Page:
India is missing the bus, yet again. Today, everyone is talking about oil shock and the impact of expensive oil on economies. However, some economies have lightened the burden of volatile oil and gas prices by adjusting the supply — either through strategic petroleum reserves or domestic production.
But, in the case of India, neither has it built enough strategic reserve capacity nor is its domestic production sufficient enough to meet its demand. India is heavily dependent on imports for crude oil and almost 50 per cent of its gas requirement is met through imports.
India imports crude oil from various geographical regions such as West Asia, Africa, Europe, North America, South America and South-East Asia. The import dependency (per cent) of crude oil is based on consumption of petroleum products during the year. For example, during April-December 2021, the import dependence was almost 85 per cent. As regards gas, the demand is directly linked to supply.
To protect themselves from the impact of oil price shocks caused by Russia-Ukraine-like crises, countries dip into their strategic reserves to maintain supply and stabilise prices. For a consumer like India, it would have made immense sense to create such capacities not only for crude oil but gas also.
Strategic reserves programme
Before going further, one should know where India’s strategic reserves programme stands. While storage of natural gas is presently not being done, Indian Strategic Petroleum Reserve Ltd (ISPRL), a government of India company, has established crude oil storage facilities with total capacity of 5.33 million tonne (mt) at three locations — Vishakhapatnam (1.33 mt); Mangaluru (1.5 mt) and Padur (2.5 mt) — under Phase I of Strategic Petroleum Reserves (SPR) programme.
Further, the government has already approved establishing Phase II of the SPR programme with total storage capacity of 6.5 mt — at Chandikhol (4 mt) and Padur (2.5 mt) — to be executed through public-private partnership.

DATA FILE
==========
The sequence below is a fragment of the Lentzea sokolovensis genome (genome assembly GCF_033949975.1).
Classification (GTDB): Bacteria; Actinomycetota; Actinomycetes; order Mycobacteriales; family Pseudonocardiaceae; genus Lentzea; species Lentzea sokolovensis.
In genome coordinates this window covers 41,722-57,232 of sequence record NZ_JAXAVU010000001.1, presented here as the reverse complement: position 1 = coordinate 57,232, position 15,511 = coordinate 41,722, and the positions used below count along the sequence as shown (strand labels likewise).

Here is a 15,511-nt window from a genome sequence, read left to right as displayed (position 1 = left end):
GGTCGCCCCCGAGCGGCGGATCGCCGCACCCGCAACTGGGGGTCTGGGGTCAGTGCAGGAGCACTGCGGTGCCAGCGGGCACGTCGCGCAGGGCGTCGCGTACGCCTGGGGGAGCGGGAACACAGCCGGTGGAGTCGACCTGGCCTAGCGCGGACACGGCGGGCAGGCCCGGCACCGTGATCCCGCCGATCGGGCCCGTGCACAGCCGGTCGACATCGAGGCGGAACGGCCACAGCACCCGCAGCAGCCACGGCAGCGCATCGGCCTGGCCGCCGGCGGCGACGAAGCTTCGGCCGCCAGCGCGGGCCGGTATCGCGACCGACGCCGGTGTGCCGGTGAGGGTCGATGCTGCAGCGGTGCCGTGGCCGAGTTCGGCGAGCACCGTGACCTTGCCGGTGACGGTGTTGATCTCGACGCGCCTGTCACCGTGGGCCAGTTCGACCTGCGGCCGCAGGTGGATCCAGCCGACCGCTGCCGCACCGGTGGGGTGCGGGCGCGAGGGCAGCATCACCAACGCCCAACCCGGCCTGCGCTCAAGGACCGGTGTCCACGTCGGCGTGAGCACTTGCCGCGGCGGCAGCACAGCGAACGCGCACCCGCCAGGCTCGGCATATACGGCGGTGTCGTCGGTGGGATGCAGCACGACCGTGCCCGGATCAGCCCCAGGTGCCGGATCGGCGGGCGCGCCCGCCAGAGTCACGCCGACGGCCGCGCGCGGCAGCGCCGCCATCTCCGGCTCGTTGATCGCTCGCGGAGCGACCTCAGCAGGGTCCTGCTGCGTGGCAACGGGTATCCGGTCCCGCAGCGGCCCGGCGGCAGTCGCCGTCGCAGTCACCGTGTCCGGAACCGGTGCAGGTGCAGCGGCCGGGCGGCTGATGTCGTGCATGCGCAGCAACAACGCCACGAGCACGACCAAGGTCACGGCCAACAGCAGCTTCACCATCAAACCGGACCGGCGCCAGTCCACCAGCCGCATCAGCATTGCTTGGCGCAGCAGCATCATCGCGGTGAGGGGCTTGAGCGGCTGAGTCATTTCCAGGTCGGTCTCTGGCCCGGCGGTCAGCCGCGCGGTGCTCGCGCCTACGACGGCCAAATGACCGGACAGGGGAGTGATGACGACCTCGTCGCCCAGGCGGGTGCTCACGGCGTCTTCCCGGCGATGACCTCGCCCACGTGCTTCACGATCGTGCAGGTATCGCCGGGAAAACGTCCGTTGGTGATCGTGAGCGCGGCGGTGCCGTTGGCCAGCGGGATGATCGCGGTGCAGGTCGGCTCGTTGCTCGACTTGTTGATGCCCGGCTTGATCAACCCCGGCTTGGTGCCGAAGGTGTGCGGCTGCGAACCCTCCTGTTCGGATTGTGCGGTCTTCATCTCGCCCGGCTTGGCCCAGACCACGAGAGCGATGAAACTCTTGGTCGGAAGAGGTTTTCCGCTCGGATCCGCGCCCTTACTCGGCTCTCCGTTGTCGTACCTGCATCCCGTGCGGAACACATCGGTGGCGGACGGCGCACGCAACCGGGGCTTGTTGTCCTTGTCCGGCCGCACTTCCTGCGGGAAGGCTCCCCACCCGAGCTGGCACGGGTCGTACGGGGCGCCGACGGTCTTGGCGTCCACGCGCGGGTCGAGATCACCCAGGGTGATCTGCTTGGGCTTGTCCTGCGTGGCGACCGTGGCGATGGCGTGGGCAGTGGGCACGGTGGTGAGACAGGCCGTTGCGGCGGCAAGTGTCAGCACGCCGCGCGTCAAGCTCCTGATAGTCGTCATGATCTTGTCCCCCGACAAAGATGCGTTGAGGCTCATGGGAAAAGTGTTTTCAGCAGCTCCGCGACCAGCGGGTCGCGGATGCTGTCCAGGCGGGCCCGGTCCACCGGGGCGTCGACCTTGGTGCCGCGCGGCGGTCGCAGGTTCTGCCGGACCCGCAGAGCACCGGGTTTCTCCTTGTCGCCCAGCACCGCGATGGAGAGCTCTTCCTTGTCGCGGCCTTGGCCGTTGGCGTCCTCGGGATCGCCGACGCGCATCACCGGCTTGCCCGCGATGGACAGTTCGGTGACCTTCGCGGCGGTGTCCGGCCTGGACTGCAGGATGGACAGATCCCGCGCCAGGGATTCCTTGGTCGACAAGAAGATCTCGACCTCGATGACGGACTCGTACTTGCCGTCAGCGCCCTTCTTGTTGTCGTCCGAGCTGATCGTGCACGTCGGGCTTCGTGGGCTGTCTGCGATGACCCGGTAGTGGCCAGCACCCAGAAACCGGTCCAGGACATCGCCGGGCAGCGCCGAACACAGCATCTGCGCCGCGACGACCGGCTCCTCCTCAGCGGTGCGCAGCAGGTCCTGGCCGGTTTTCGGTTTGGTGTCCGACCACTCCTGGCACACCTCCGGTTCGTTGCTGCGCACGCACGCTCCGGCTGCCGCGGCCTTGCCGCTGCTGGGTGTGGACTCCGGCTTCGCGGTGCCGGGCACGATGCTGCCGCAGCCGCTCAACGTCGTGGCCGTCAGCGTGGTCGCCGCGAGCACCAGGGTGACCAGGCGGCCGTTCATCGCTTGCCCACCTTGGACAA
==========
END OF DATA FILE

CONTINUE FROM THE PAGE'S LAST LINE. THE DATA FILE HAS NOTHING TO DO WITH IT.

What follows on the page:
But Phase II has not really moved forward. The reason has been delay in getting land to build the capacities, which the State governments have to help with. Despite all approvals in place and ₹210 crore allocated in Budget 2020-21 for land acquisition, the project is stuck and RFP (request for proposal) for building these storage facilities is yet to be released.
Hurdles like this also result in India not being able to protect itself from oil shocks given that the existing capacity is hardly enough to meet its demands. Creating new capacity requires at least six years.
Now, if this was not enough, , in a bid to stabilise global oil prices, the government, in November 2021, agreed to release 5 million barrels of crude oil from its Strategic Petroleum Reserves at the behest of the US and in consultation with other major global energy consumers including Japan.
As per the consumption pattern of 2019-20, the total capacity in the established Strategic Petroleum Reserves facilities, with total capacity of 5.33 mt (about 39 million barrels), is estimated to provide for about 9.5 days of crude oil requirement. India has already dipped into the reserves.
Refilling of Strategic Petroleum Reserves is undertaken keeping in mind a host of factors, including the grade of crude, international market conditions and, of course, the price. Today, the price volatility in the oil and gas market makes refilling difficult.
In addition to the strategic reserves, oil marketing companies (OMCs) have storage facilities that can hold crude oil and petroleum products for 64.5 days. Had the Phase II capacity progressed quickly, it could have provided for another 12 days of India’s crude oil requirement.
Taking advantage of low crude oil prices in April-May 2020, the reserves from Phase 1 were filled to capacity that led to notional savings of about ₹5,000 crore, according to information available.
India has been taking up the issue of price volatility, bilaterally, with crude oil producing countries, with OPEC and others, and its strong preference for responsible and reasonable pricing for consumer countries.
Since the past few years, joint negotiations are being held by the Ministry of Petroleum and Natural Gas and oil PSUs with national oil companies of West Asia for favourable term contracts like inclusion of optional quantities in term contracts, enhancement of credit limit to oil PSUs in crude oil import, etc.
India strongly believes that the pricing of liquid hydrocarbons should be reasonable and determined by market forces. It has repeatedly expressed concern at supply of oil being artificially adjusted below demand levels by oil-producing countries, leading to rising prices and negative attendant consequences. But this was not enough.
What India can do now is to push ahead in building the reserves. It should not wait for Phase II to end before moving to the next phases. Besides, it should also focus on creating gas reserves for which the drying or dried-up wells/fields of ONGC and others can be used. In fact, such a suggestion was also made at a high level meeting of the Energy Transition Advisory Committee formed by the Ministry of Petroleum and Natural Gas and headed by Tarun Kapoor, former Secretary of the Petroleum Ministry.
Time is slipping by and given the unpredictability in the fossil fuel — oil and gas — market, India needs to go all out in creating strategic reserves.